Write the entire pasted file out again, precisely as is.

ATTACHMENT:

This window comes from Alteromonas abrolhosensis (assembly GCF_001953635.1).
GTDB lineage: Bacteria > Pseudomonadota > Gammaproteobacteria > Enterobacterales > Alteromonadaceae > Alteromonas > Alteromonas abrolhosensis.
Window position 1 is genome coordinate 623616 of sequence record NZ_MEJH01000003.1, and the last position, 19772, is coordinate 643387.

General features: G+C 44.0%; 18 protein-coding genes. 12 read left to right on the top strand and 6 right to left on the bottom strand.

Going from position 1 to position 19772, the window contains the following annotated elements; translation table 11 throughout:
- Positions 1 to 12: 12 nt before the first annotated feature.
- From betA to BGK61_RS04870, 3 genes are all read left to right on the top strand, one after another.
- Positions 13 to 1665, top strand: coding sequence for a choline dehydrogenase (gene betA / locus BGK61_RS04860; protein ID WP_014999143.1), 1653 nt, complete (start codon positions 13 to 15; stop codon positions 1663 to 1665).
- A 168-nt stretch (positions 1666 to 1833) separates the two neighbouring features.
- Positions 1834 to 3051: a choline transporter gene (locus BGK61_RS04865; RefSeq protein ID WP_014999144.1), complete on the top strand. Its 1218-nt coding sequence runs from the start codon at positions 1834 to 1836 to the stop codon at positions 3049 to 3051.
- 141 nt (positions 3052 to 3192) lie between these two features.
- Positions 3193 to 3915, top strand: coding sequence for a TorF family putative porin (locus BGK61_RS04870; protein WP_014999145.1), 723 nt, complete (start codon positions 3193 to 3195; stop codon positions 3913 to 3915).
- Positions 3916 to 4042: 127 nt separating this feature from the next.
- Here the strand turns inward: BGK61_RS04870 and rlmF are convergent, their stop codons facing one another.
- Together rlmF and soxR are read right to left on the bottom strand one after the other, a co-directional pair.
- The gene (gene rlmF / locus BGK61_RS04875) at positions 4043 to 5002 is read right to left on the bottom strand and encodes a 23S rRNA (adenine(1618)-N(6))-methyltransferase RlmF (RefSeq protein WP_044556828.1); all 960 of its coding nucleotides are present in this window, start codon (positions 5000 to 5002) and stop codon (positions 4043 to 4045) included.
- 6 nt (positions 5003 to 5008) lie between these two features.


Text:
This window comes from Alteromonas abrolhosensis (assembly GCF_001953635.1).
GTDB lineage: Bacteria > Pseudomonadota > Gammaproteobacteria > Enterobacterales > Alteromonadaceae > Alteromonas > Alteromonas abrolhosensis.
Window position 1 is genome coordinate 623616 of sequence record NZ_MEJH01000003.1, and the last position, 19772, is coordinate 643387.

General features: G+C 44.0%; 18 protein-coding genes. 12 read left to right on the top strand and 6 right to left on the bottom strand.

Going from position 1 to position 19772, the window contains the following annotated elements; translation table 11 throughout:
- Positions 1 to 12: 12 nt before the first annotated feature.
- From betA to BGK61_RS04870, 3 genes are all read left to right on the top strand, one after another.
- Positions 13 to 1665, top strand: coding sequence for a choline dehydrogenase (gene betA / locus BGK61_RS04860; protein ID WP_014999143.1), 1653 nt, complete (start codon positions 13 to 15; stop codon positions 1663 to 1665).
- A 168-nt stretch (positions 1666 to 1833) separates the two neighbouring features.
- Positions 1834 to 3051: a choline transporter gene (locus BGK61_RS04865; RefSeq protein ID WP_014999144.1), complete on the top strand. Its 1218-nt coding sequence runs from the start codon at positions 1834 to 1836 to the stop codon at positions 3049 to 3051.
- 141 nt (positions 3052 to 3192) lie between these two features.
- Positions 3193 to 3915, top strand: coding sequence for a TorF family putative porin (locus BGK61_RS04870; protein WP_014999145.1), 723 nt, complete (start codon positions 3193 to 3195; stop codon positions 3913 to 3915).
- Positions 3916 to 4042: 127 nt separating this feature from the next.
- Here the strand turns inward: BGK61_RS04870 and rlmF are convergent, their stop codons facing one another.
- Together rlmF and soxR are read right to left on the bottom strand one after the other, a co-directional pair.
- The gene (gene rlmF / locus BGK61_RS04875) at positions 4043 to 5002 is read right to left on the bottom strand and encodes a 23S rRNA (adenine(1618)-N(6))-methyltransferase RlmF (RefSeq protein WP_044556828.1); all 960 of its coding nucleotides are present in this window, start codon (positions 5000 to 5002) and stop codon (positions 4043 to 4045) included.
- 6 nt (positions 5003 to 5008) lie between these two features.